Since then, he has avoided investing in single stocks, preferring instead to use funds and investment trusts, whose portfolios help provide diversification. He uses both active and passive options, too. 

Peter alters his investment strategy as economic conditions change. For example, he has recently cut his exposure to the UK as a result of Brexit: “At the moment I have no more than about 11% of my portfolio invested in the UK."

He tries to keep abreast of the news to keep a broad outlook and feed this into his investments, and also believes that looking at long-term themes and trends is an important element of investing and growing your money over the long-term.

He adds: "I am currently staying heavily invested in equities, but am pruning my exposure selectively in order to take some risk off the table. I believe there is still upside to global equities over the next six to nine months, but I will probably seek to focus more on capital preservation strategies and add to opened and closed-ended fund which are highly regarded for the ability to protect capital from the first quarter of 2020.”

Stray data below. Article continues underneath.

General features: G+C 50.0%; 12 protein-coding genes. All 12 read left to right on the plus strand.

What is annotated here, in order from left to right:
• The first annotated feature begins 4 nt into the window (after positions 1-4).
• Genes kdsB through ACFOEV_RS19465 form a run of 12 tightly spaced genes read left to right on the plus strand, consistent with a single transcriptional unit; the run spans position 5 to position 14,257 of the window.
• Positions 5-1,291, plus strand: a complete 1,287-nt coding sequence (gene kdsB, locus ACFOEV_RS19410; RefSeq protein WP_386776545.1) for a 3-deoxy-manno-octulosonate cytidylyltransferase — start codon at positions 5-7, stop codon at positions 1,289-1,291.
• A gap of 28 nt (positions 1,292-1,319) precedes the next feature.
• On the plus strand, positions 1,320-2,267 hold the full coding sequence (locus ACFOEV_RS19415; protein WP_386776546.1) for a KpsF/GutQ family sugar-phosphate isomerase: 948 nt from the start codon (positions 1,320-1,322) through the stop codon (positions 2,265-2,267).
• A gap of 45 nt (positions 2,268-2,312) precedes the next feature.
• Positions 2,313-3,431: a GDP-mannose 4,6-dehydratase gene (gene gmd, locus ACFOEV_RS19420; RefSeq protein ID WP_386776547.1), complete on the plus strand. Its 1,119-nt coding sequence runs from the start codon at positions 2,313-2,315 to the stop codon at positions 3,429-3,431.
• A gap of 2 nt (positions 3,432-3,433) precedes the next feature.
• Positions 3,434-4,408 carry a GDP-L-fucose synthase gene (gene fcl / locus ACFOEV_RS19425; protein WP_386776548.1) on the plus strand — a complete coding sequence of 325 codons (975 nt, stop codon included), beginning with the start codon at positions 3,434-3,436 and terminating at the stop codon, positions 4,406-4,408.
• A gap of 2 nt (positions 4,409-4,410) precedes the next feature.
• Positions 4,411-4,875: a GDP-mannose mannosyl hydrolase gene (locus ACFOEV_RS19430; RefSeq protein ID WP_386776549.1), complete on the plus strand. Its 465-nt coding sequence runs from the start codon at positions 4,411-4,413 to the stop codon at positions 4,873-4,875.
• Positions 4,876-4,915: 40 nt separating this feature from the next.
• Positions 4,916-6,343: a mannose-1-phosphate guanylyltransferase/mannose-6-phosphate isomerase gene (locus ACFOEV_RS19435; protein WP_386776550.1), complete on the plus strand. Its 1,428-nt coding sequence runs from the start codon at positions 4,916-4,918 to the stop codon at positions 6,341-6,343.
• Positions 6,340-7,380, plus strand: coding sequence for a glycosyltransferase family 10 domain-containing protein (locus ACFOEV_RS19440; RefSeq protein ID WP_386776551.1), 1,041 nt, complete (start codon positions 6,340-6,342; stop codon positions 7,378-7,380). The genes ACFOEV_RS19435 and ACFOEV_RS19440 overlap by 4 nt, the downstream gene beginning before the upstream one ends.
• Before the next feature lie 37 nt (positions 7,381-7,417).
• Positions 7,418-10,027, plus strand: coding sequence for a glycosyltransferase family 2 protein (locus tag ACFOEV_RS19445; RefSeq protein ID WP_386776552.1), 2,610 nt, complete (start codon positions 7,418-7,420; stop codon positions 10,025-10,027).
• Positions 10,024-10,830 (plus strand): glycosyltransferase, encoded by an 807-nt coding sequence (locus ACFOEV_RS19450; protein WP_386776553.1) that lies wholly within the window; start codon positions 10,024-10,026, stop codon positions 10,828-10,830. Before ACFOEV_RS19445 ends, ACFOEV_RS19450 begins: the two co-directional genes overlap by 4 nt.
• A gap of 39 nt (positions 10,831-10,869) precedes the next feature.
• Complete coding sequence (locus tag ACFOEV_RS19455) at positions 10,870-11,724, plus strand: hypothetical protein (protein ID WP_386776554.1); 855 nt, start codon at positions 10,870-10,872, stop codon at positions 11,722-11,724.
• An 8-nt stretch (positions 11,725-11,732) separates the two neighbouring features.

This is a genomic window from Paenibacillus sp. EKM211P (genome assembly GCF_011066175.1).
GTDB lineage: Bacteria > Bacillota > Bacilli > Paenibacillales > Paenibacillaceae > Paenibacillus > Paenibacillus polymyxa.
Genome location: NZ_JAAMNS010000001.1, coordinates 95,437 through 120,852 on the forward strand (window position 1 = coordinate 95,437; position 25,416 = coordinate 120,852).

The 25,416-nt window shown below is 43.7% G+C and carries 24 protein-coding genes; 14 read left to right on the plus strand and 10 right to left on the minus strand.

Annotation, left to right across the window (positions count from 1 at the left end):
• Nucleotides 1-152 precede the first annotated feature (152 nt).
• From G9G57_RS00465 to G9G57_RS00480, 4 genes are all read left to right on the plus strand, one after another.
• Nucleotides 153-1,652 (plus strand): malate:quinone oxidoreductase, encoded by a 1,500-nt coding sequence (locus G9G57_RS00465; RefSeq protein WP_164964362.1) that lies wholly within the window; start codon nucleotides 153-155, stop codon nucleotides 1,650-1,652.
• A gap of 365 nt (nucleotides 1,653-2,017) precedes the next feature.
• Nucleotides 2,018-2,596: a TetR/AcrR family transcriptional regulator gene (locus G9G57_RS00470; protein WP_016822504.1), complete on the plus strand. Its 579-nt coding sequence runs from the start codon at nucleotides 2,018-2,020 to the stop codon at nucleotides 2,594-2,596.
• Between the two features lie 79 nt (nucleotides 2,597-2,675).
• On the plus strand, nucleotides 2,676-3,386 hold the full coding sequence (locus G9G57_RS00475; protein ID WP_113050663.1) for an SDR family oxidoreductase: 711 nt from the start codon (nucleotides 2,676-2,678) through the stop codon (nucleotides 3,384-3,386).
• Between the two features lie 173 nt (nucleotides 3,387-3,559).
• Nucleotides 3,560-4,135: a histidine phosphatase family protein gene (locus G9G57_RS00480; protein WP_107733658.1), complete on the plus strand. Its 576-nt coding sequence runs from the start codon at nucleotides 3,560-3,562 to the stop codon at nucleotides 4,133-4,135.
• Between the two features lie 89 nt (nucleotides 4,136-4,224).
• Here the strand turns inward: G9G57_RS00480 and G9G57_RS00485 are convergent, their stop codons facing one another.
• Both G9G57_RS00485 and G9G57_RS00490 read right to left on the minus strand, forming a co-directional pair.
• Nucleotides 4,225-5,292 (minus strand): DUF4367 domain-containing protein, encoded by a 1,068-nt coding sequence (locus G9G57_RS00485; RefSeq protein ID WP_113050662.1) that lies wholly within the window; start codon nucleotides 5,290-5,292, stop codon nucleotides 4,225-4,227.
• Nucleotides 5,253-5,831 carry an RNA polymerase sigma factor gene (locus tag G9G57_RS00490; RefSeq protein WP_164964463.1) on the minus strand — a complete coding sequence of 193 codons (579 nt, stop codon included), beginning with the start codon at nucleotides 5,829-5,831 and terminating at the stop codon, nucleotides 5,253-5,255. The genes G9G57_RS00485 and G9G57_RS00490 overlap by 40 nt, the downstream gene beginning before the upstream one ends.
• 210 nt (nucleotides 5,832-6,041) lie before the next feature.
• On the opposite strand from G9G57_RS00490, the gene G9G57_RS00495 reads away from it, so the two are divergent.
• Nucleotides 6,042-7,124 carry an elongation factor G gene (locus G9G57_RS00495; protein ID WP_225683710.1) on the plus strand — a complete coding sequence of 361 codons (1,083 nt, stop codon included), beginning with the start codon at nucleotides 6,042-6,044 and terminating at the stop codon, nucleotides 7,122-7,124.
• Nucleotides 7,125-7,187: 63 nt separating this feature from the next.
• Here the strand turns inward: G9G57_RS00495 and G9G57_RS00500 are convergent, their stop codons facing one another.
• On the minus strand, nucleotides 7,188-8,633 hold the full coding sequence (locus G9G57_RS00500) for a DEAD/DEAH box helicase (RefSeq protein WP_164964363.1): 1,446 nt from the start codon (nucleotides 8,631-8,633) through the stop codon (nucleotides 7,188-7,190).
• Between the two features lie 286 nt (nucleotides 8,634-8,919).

The information contained within is for educational and informational purposes ONLY. It is not intended nor should it be considered an invitation or inducement to buy or sell a security or securities noted within nor should it be viewed as a communication intended to persuade or incite you to buy or sell security or securities noted within. Any commentary provided is the opinion of the author and should not be considered a personalised recommendation. The information contained within should not be a person's sole basis for making an investment decision. Please contact your financial professional before making an investment decision.

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About Author

Emma Simon

Emma Simon  is a financial journalist, specialising in investment and consumer issues, writing for Morningstar.co.uk